18/03/2011

The Ogmore Poker Tour - The Annual Valley Championships

Lee Davy

Half of art is knowing when to stop - Arthur William Radford

Every year on a wintery Sunday in December 32 healthy looking males disappear from the face of the planet for 24-hours to participate in the annual Valley Championships of Poker.

Skit won the first two Valley Championships of Poker and last year Neil Farm stopped him from making it a triple crown when he took home the trophy. The trophy is one of my old football player of the year trophies with my name scratched out and post it notes stuck on the sides showing the names of Skit and Neil Farm.

In no time at all, one by one, the luminaries of the Valley poker world fell by the wayside and straight into the arms of a wonky cash game table in the corner of the room. There were a group of us who wanted to play DC and a group of people who didn’t know how to play DC so we set up two tables.

There was a lad called Shane who didn’t know how to play DC but who decided to sit down and play anyway.

“How much does everyone start with?” He asked.

“About £200 but you can sit down with as much as you like.” I told him.

Shane put £200 down in front of him.

“6 card double flop.” Danny Mac declared before dealing the cards out.

“6 card what what?” asked Shane.

“If you are not sure just watch the first hand.” I told him.

The blinds were £1/1 as always. I called for £1, as did Kurty before the action was on Shane.

“I am all-in.” Said Shane.

“I thought you didn’t know how to play the game?” I asked.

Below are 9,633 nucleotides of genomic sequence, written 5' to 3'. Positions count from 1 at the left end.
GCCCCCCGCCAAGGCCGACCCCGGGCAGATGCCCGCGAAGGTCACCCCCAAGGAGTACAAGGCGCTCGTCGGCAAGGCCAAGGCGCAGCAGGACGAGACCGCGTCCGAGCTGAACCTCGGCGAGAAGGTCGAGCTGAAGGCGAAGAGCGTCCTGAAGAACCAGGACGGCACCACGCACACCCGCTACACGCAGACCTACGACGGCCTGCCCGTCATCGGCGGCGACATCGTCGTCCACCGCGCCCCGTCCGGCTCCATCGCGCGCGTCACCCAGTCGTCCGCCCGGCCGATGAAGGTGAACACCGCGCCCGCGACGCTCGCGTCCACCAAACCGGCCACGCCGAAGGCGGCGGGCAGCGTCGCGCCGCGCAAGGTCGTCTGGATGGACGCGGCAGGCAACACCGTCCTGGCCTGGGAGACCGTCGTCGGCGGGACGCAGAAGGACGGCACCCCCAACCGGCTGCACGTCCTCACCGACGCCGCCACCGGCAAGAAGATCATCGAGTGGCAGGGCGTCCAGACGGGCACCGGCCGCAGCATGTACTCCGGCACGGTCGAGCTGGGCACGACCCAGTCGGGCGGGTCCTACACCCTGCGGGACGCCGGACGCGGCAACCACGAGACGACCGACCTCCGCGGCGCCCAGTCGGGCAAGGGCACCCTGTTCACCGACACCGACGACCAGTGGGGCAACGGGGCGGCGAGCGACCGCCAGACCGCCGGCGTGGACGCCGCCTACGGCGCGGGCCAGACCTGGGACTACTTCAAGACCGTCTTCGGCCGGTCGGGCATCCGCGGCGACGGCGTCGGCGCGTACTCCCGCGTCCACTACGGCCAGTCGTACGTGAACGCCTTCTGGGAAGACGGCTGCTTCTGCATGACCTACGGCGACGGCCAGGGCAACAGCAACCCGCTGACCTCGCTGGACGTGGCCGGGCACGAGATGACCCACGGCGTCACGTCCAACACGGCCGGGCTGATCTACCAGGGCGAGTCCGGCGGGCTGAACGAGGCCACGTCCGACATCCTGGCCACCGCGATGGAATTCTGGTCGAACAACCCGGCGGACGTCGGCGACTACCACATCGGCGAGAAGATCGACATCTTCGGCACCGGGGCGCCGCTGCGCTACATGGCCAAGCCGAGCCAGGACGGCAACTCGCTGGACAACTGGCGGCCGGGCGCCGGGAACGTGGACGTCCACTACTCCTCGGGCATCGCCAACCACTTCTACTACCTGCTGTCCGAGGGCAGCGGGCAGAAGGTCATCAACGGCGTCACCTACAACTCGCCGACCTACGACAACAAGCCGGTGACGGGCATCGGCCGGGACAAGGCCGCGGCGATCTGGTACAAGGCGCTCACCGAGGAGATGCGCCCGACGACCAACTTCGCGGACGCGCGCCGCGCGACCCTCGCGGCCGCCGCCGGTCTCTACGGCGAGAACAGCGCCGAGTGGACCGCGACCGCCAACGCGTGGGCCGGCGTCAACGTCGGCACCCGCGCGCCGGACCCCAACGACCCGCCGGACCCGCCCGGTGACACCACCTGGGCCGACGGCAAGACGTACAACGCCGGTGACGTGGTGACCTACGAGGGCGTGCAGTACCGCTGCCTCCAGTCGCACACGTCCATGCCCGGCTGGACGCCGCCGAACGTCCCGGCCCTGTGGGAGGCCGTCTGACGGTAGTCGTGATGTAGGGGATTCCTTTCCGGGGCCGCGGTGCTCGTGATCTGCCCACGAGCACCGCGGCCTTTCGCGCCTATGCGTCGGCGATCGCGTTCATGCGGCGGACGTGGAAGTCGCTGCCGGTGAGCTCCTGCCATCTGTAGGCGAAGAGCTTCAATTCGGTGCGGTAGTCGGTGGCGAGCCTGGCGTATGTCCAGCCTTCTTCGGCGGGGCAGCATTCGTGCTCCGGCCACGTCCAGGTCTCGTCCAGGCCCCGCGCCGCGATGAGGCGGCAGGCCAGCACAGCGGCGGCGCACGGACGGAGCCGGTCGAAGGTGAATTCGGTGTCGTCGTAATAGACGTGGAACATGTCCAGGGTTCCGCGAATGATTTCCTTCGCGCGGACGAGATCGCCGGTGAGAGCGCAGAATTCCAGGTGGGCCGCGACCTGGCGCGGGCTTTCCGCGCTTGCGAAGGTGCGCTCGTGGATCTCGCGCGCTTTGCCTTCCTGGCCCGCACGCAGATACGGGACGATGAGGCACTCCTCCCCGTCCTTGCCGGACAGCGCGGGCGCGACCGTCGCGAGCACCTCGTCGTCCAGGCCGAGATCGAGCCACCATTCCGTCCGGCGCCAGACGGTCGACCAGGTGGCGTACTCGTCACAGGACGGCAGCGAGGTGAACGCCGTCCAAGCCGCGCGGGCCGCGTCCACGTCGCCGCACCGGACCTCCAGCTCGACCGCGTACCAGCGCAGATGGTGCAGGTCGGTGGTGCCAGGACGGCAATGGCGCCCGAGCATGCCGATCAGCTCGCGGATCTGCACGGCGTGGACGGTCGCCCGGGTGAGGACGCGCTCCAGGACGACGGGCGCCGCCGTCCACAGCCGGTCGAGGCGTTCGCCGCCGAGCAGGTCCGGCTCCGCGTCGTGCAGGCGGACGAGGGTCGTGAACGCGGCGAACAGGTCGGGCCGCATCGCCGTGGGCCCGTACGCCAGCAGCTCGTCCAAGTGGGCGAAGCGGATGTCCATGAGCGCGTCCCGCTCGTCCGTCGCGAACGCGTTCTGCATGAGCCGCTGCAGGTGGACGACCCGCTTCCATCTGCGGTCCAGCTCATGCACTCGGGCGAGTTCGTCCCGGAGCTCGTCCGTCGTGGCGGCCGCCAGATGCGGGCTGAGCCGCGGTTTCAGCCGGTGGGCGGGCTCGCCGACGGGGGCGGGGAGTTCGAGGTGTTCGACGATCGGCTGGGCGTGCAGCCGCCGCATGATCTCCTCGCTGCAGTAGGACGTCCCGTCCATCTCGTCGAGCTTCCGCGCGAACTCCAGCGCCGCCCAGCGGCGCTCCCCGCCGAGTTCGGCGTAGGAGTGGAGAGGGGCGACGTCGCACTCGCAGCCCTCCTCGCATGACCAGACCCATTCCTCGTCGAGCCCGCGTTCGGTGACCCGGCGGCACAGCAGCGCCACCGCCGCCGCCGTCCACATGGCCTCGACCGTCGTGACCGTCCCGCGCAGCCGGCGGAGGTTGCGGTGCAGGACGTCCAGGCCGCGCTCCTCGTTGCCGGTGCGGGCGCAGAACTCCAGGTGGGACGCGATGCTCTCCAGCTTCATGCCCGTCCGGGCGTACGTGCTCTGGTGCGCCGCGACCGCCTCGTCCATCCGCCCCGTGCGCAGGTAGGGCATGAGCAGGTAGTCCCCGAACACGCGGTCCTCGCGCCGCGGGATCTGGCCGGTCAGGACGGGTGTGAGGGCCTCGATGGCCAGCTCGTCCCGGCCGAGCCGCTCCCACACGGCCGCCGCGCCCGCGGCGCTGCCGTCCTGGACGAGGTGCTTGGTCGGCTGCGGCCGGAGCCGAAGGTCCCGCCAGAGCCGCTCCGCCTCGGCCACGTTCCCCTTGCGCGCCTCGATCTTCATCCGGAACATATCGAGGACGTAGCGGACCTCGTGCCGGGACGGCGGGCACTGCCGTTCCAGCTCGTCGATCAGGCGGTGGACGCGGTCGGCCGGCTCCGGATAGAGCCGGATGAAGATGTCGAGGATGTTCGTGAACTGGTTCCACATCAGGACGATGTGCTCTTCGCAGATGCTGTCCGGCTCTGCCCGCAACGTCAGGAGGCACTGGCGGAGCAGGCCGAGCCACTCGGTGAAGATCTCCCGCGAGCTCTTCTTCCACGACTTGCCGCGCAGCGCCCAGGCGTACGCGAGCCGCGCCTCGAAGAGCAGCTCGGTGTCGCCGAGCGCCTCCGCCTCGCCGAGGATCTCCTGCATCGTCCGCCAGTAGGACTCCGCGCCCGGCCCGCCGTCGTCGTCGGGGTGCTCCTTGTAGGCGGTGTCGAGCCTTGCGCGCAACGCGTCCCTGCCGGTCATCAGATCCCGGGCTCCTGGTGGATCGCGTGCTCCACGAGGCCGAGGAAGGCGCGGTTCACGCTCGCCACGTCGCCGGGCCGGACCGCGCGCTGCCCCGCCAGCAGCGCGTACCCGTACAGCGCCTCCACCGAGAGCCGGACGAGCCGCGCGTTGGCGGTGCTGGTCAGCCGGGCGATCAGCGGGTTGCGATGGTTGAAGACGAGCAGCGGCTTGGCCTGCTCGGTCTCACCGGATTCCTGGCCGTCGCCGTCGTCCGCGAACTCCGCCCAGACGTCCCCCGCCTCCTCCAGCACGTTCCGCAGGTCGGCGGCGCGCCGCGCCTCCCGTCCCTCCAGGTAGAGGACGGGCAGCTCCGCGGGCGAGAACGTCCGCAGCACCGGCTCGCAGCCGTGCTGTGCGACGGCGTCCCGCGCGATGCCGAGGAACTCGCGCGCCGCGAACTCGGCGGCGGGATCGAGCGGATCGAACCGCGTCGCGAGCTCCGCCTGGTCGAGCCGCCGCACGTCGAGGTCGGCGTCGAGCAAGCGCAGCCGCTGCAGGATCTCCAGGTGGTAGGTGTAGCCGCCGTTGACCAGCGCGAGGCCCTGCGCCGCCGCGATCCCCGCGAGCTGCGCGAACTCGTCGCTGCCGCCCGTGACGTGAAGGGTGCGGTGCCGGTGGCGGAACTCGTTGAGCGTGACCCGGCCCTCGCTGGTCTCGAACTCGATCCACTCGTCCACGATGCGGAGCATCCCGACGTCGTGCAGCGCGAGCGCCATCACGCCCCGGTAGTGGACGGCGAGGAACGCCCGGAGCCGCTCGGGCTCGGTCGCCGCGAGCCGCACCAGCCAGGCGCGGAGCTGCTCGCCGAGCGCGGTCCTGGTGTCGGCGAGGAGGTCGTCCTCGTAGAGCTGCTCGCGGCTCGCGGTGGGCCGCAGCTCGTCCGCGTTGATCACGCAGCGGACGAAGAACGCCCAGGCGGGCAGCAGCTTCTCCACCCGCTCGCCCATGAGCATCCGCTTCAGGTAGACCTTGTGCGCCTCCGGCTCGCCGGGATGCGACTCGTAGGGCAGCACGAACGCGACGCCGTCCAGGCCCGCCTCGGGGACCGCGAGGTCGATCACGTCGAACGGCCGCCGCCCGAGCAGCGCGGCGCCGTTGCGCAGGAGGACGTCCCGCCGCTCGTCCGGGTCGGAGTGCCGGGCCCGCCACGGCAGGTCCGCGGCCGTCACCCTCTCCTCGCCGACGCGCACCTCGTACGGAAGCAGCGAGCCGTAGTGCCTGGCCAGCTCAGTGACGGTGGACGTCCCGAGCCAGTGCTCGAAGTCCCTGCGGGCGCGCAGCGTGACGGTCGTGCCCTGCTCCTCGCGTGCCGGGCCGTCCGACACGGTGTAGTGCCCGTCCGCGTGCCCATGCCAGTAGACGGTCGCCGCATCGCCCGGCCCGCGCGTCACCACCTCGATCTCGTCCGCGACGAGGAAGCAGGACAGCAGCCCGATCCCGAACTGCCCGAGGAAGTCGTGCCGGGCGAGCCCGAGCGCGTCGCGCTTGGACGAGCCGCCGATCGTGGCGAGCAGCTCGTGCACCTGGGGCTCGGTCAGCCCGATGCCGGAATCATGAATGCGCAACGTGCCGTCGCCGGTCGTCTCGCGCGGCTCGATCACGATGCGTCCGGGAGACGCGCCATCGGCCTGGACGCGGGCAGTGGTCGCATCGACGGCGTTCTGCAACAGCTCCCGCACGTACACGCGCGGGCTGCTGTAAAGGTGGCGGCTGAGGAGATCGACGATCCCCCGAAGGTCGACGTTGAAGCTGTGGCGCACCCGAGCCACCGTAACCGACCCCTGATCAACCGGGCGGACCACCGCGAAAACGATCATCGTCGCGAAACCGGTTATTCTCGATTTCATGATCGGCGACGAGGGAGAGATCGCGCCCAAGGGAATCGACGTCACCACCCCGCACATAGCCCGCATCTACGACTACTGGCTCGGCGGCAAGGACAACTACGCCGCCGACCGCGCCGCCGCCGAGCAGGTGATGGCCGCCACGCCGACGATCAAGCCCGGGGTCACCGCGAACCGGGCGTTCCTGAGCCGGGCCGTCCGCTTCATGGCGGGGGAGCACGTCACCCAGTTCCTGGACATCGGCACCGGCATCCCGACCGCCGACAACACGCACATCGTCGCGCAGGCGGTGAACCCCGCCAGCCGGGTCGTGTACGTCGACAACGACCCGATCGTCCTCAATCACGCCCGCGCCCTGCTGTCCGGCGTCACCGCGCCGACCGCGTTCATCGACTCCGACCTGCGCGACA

“I don’t.” He replied.

“Well, why are you going all-in then?” I asked.

“Because I don’t know how to play the game.” He said.

“Well you can’t anyway because it is pot limit.” I told him.

“I’ll go all-in with you.” Said Danny Mac.

“You can’t make the rules up as you go along boys. You can only bet pot.” I said.

“OK I raise pot.” Said Shane.

“And I re-raise pot.” Said Danny Mac.

“And I go all-in.” Said Shane.

“And I call.” Said Danny Mac.

There was £400 in the middle and Danny flipped over two flops.

“What now?” Asked Shane.

“Just turn your cards over and we will have a look,” I said.

Danny Mac had him beat on both flops and Shane was out of pocket to the tune of £200 in the first hand.

“I think I will go over to the other table.” Said Shane.

“I liked him.” Said Danny Mac.

The cash game was getting quite juicy and there were more nationalities than you would find on a tube train. You had Kurty who was a hard looking bald Turkish bloke and liked to play 6 card double flop, you had Landi who was Iranian and liked 6 card Omaha hi-lo, you had Danny Mac who is part Irish and likes to play 6 card double flop and you had me all the way from China who likes to play 4 card Omaha hi-lo. The rest of the seats were taken up with the Welsh, you had Eddies Dad Steve who liked to play Seven Card Stud with two wild cards, Wayne “Bill” Jenkins who played 6 card double flop and Terry “The Run” Welsh who liked to play 6 card Irish with the first card down on the flop acting as a wild card.

In one of the first hands of the night we were playing double flop when I hit the nuts on one flop and the second nuts on the other with three people in the hand all-in. My second nuts turned out to be the mortal nuts and I took down both flops for a £1,000 pot. There was money everywhere and the old timers were mesmerized as they played 6 card Don for 50p per board on the table next to us.